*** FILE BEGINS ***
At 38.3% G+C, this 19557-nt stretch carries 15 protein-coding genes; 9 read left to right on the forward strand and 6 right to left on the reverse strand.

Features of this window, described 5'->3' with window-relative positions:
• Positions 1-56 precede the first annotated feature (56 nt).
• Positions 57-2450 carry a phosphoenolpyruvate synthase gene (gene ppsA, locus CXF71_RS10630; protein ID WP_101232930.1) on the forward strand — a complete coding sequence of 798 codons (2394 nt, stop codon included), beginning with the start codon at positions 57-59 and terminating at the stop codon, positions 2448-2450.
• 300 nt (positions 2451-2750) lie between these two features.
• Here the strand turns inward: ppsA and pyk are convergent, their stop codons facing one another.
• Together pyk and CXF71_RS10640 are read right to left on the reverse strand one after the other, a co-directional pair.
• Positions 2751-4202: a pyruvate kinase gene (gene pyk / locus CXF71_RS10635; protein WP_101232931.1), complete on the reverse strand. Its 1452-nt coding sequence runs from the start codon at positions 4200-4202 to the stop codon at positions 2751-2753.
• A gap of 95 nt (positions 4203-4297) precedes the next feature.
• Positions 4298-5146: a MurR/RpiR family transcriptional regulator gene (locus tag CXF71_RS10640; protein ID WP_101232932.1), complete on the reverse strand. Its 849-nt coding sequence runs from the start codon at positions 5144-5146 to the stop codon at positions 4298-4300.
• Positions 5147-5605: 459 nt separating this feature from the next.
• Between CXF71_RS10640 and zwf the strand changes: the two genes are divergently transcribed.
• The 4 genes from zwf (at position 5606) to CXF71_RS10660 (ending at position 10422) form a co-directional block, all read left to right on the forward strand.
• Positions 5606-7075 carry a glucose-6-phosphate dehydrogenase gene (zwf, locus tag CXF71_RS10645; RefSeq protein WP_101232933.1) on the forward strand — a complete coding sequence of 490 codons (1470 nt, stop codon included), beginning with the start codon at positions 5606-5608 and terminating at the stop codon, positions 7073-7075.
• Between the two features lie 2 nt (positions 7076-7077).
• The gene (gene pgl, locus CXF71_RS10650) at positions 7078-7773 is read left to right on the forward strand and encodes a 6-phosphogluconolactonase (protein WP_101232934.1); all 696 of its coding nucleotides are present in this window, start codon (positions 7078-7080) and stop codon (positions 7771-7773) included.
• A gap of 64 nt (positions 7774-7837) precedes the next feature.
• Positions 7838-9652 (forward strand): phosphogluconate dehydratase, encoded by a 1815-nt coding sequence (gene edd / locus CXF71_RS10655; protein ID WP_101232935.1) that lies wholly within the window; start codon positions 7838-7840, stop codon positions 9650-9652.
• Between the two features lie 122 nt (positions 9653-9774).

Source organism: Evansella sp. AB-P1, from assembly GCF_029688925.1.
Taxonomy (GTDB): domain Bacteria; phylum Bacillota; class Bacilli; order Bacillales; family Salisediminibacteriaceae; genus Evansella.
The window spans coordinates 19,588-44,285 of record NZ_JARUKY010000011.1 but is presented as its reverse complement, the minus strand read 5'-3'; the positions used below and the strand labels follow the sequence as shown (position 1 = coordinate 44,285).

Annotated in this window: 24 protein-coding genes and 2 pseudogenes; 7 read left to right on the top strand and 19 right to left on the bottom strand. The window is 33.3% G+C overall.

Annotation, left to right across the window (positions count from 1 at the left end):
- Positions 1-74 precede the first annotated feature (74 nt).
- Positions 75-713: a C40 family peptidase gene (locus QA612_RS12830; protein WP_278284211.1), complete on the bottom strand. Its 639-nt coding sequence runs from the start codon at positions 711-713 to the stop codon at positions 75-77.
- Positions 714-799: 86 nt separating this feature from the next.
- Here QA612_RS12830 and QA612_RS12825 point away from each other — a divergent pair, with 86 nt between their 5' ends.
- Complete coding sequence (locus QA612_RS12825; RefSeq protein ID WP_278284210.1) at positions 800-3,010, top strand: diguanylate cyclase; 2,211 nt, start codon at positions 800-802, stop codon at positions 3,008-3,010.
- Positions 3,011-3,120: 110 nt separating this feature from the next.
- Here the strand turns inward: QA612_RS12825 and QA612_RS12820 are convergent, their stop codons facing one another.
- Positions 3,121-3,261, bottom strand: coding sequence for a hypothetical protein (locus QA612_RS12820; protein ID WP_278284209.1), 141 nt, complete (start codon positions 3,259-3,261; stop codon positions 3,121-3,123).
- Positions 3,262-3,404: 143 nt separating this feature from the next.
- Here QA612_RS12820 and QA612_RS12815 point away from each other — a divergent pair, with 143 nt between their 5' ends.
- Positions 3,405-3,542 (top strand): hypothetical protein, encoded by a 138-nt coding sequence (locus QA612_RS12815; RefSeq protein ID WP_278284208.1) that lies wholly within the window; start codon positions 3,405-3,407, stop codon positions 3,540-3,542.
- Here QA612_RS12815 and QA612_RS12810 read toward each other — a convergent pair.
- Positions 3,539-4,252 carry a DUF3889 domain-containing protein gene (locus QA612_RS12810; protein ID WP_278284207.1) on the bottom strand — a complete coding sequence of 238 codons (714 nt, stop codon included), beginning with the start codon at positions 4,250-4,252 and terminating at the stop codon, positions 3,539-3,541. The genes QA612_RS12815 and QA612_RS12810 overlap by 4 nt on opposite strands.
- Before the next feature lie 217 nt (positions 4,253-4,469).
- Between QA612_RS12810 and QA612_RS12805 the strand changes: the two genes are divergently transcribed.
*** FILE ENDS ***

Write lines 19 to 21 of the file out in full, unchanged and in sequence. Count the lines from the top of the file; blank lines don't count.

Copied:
• Between the two features lie 122 nt (positions 9653-9774).

Source organism: Evansella sp. AB-P1, from assembly GCF_029688925.1.
Taxonomy (GTDB): domain Bacteria; phylum Bacillota; class Bacilli; order Bacillales; family Salisediminibacteriaceae; genus Evansella.